I'll never forget my first Java book: The year was 1997. I had discovered the JDK 1.0.2 in 1996 and after experimenting with some tutorial examples, I immediately knew that Java would be a hit.
In 1997, I worked for an integrator, and I had the chance to teach newly arrived interns how to program, so I bought myself the "Java Unleashed" book and decided to start teaching Java, a language that hadn't been used at the company up until then. We made some really cool applications. For instance: to explain networks and servers, we made a Connect 4 server using a ServerSocket and we made an applet that connected to this server socket so that two people could play Connect 4 against each other from their own browser.
In 1998, I started working at Ghent University. I was hired to write new applications for the Student Administration using PERL, but I managed to convince my employer that we should use Java. That was a risk because I advised to run the application on Apache JServ, a Java application server that was still in beta when we started the project. It turned out to be a huge success. The application was still running by the time Apache JServ was abandoned in favor of Apache Tomcat (we had a small intermezzo experimenting on jBoss, but we didn't invest in EJB).
In 2000, I released iText as an open source Java PDF library, making PDF (born in 1993) available to Java developers for the first time in history. In the years that followed, I wrote tutorials and books, which lead to my first experience as a speaker at a large conference.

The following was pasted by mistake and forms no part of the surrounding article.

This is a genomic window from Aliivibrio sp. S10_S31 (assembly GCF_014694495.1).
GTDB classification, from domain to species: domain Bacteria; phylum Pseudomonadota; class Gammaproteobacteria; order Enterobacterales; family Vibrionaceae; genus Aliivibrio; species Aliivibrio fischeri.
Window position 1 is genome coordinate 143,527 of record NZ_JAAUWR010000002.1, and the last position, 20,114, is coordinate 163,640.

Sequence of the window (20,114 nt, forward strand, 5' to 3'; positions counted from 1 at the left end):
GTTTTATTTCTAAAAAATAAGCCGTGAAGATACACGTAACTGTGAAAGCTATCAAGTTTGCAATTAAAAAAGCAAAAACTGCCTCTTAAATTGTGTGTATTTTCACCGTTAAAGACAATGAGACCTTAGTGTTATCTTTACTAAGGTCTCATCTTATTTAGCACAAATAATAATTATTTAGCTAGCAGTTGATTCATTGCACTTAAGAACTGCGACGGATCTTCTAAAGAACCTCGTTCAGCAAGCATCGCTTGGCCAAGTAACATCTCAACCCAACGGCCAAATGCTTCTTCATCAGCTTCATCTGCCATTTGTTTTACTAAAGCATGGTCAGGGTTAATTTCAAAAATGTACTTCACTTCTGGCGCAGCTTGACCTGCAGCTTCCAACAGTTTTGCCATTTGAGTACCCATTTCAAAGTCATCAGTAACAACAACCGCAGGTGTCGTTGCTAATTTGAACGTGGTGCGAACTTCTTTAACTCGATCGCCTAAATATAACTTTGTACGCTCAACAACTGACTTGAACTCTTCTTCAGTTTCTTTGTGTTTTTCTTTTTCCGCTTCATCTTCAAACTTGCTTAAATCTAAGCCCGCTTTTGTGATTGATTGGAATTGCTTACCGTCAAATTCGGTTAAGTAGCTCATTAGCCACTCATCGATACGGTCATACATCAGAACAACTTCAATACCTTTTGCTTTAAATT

In 2006, I was a speaker at the event that is now called Devoxx, but that was at that time known as Javapolis.
In 2007, my all-time Java hero, James Gosling, wrote a blog about iText and shortly after, I met James Gosling in person for the first time in my life. I was so happy when he told me that he knew me!
In 2010, the year my second book was published, I got another chance to be a speaker at Devoxx, as well as in 2014.
Since 2012, iText has been present at Java One, and in 2014, we even had a Java One talk!
Java One 2012:
Java One 2013:
Java One 2014:
The impact of Java on my personal career is huge. I am a self-taught developer, and Java made the difference! I wouldn't be where I am now if it weren't for Java, so:
From iText with Love!